Luna is trained daily through food drive, meaning she needs to locate devices before she eats. Bennett typically hides three or four devices twice a day so she can get fed.

“She’s imprinted on the TPPO chemical,” Bennett said. “When she finds that chemical, she thinks she’s finding her food."

During a demonstration at BCA’s Bemidji Regional Office, Bennett led Luna around a room to show how she can locate an SD card taped to the underside of a table.

ADVERTISEMENT

“She searches with my hand, so I’ll point in an area for her to search and she’ll sniff that area,” Bennett said, leading Luna through the room. “If she smells the chemical, she’ll sit.”

As Luna began sniffing the table with the hidden SD card, she quickly sat down.

“Now she’s locked on it,” Bennett said as Luna sat attentively. “I can walk around the room and do whatever I want to do, but she’s not going to move because she smelled the chemical now.”

K9 Luna successfully locates an SD card taped to the underside of a table during a demonstration on Thursday, Nov. 18, 2021, at the BCA's Bemidji Regional Office. (Madelyn Haasken / Bemidji Pioneer)

After receiving a “show me” command from Bennett, Luna jumped up, putting her front paws on top of the table to signify that she had located the card, and she was then rewarded with a handful of food for a job well done.

'Driven to work'

Luna was originally working toward becoming a service dog through the Michigan-based Paws with a Cause program. However, she failed out of the program after a year and a half.

Evans said that dogs who fail out of this service dog program can sometimes find success in being trained as K-9s.

“Oftentimes they get these dogs that are maybe a little too rambunctious or don’t have quite the demeanor to be able to be a service dog, but they’re perfect for the type of work that we do,” Evans explained.

To Jill Oliveira, public information officer for the BCA, K-9 Luna never really failed as a service dog -- she just expanded her client base.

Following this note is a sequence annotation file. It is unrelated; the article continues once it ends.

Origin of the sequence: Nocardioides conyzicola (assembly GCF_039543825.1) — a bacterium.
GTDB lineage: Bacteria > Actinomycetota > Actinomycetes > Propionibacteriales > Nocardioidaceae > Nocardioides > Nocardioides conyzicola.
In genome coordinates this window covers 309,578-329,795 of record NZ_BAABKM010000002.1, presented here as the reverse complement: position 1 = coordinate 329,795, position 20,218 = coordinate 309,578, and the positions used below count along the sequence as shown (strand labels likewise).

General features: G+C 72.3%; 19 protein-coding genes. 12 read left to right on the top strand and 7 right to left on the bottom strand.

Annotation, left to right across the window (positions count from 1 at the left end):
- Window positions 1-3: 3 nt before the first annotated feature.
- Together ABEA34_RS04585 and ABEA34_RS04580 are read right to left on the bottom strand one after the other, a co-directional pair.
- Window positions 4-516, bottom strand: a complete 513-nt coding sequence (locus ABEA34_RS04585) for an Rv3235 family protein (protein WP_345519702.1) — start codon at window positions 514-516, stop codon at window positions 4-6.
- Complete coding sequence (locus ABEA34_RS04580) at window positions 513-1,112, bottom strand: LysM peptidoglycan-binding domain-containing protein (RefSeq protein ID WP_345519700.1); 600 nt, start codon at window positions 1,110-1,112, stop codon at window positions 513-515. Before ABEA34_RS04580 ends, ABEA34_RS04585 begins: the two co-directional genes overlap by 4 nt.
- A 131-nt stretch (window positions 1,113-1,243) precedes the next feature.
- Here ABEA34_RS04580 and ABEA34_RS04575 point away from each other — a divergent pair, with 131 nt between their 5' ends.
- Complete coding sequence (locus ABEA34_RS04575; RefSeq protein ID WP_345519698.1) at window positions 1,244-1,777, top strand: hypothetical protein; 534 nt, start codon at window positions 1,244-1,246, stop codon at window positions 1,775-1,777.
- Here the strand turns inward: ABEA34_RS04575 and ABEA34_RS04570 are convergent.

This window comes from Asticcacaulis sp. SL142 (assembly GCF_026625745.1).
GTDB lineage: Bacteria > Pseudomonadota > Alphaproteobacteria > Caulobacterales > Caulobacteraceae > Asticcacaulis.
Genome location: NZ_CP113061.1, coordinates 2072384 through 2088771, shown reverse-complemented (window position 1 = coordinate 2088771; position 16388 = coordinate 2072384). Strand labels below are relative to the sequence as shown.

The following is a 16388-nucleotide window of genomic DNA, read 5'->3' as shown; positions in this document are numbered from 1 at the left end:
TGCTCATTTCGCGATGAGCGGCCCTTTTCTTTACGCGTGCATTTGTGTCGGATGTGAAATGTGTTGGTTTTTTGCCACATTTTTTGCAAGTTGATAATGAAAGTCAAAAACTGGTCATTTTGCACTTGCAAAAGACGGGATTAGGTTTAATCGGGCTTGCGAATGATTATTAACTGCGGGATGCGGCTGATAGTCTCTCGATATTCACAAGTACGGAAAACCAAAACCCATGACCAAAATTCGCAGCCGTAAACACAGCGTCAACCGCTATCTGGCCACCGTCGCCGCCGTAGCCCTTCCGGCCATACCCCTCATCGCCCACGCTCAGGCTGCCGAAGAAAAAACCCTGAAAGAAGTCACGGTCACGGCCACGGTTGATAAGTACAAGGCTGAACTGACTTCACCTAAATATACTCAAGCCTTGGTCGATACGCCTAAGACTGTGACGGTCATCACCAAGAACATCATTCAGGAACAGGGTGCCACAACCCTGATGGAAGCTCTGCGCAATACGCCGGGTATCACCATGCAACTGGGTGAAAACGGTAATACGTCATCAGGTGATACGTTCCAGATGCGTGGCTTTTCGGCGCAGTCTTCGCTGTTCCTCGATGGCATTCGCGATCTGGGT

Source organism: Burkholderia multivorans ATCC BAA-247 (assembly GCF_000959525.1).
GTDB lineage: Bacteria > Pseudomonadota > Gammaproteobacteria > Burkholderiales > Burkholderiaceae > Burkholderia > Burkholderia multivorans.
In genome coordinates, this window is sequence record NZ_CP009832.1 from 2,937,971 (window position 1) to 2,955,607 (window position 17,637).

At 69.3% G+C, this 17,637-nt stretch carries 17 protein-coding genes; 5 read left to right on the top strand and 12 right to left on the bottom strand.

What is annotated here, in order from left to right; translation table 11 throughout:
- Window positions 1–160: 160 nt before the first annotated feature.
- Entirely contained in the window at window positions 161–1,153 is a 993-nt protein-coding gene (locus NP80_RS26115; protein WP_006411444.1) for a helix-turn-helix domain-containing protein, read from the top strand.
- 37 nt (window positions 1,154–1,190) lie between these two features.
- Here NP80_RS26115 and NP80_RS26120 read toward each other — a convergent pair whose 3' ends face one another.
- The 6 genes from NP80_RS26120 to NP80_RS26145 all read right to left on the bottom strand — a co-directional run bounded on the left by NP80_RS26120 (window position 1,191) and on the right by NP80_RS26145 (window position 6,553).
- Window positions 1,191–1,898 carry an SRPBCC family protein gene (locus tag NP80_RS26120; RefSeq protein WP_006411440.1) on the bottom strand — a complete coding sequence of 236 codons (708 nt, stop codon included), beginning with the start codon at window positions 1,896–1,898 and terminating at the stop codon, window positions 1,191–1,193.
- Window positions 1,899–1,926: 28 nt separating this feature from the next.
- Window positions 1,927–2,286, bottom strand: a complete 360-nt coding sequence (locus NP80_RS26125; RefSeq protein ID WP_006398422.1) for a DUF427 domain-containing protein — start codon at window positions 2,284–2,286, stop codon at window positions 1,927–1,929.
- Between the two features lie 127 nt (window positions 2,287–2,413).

“For both Sota and Luna, they were training to be service dogs where they would provide a service to one person, and that didn’t work out for either one of them,” Oliveira said with a laugh. “They both flunked out of service school.”

Luna and Sota were a great fit for becoming K-9s because they enjoyed working and already knew many of the basic commands from their time training for Paws with a Cause.

“These dogs are often driven to work. . . It fits in perfectly for what we do,” Evans said. “(Luna is) the second dog that we received through a grant program, at no cost to the taxpayers of Minnesota.”

Electronics Detection K9 Luna waits to receive a handful of food after locating a phone hidden under a chair cushion during a demonstration on Thursday, Nov. 18, 2021, at the BCA's Bemidji Regional Office. (Madelyn Haasken / Bemidji Pioneer)

Although Luna and Sota didn’t become service dogs, Oliveira believes that, as K-9s with the BCA, they’re able to help with investigations that benefit the community on a larger scale.

"Now, they’re serving the people of Minnesota by doing this work,” Oliveira said. “So they’re really continuing to be service dogs, only now they’re serving the whole state.”

Related Topics: CRIME AND COURTSMINNESOTA
Madelyn Haasken is the multimedia editor at the Bemidji Pioneer. She is a 2020 graduate of Bemidji State University with a degree in Mass Communication, with minors in writing and design. In her free time, she likes watching hockey, doing crossword puzzles and being outside.
What to read next
Two mayoral, two county commissioner and three state legislature candidates debated issues at the League of Women Voters of the Red River Valley candidate forum on Tuesday, Oct. 4.
Election officials noticed the error the first day of early voting, but the county had to wait for the state Supreme Court to approve the changes.
So far in 2022, at least 17 have been killed by intimate partner violence in Minnesota.
Legislators passed a bill this spring to provide $500 million in bonus checks to workers who had to report to their jobs during the first year of the COVID-19 pandemic and put themselves at greater risk than those who were able to work remotely.